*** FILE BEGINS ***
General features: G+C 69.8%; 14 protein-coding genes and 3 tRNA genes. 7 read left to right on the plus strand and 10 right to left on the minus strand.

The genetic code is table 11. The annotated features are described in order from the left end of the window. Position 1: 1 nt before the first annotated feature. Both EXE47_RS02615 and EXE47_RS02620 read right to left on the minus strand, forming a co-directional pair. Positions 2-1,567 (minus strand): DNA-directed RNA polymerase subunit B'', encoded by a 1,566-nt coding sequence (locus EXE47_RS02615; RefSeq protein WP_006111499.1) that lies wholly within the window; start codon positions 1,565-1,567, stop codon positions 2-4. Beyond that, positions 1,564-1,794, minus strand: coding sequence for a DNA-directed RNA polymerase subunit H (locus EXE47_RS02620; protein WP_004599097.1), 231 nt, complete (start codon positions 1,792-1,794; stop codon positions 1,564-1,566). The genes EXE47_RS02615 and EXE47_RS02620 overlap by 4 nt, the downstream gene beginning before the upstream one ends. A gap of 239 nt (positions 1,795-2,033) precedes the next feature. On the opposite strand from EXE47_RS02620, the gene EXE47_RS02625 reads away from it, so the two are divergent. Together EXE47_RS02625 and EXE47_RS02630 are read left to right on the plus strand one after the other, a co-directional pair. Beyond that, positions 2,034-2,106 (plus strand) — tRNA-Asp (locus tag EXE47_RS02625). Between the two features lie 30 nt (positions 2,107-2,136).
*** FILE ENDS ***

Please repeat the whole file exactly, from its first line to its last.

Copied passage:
General features: G+C 69.8%; 14 protein-coding genes and 3 tRNA genes. 7 read left to right on the plus strand and 10 right to left on the minus strand.

The genetic code is table 11. The annotated features are described in order from the left end of the window. Position 1: 1 nt before the first annotated feature. Both EXE47_RS02615 and EXE47_RS02620 read right to left on the minus strand, forming a co-directional pair. Positions 2-1,567 (minus strand): DNA-directed RNA polymerase subunit B'', encoded by a 1,566-nt coding sequence (locus EXE47_RS02615; RefSeq protein WP_006111499.1) that lies wholly within the window; start codon positions 1,565-1,567, stop codon positions 2-4. Beyond that, positions 1,564-1,794, minus strand: coding sequence for a DNA-directed RNA polymerase subunit H (locus EXE47_RS02620; protein WP_004599097.1), 231 nt, complete (start codon positions 1,792-1,794; stop codon positions 1,564-1,566). The genes EXE47_RS02615 and EXE47_RS02620 overlap by 4 nt, the downstream gene beginning before the upstream one ends. A gap of 239 nt (positions 1,795-2,033) precedes the next feature. On the opposite strand from EXE47_RS02620, the gene EXE47_RS02625 reads away from it, so the two are divergent. Together EXE47_RS02625 and EXE47_RS02630 are read left to right on the plus strand one after the other, a co-directional pair. Beyond that, positions 2,034-2,106 (plus strand) — tRNA-Asp (locus tag EXE47_RS02625). Between the two features lie 30 nt (positions 2,107-2,136).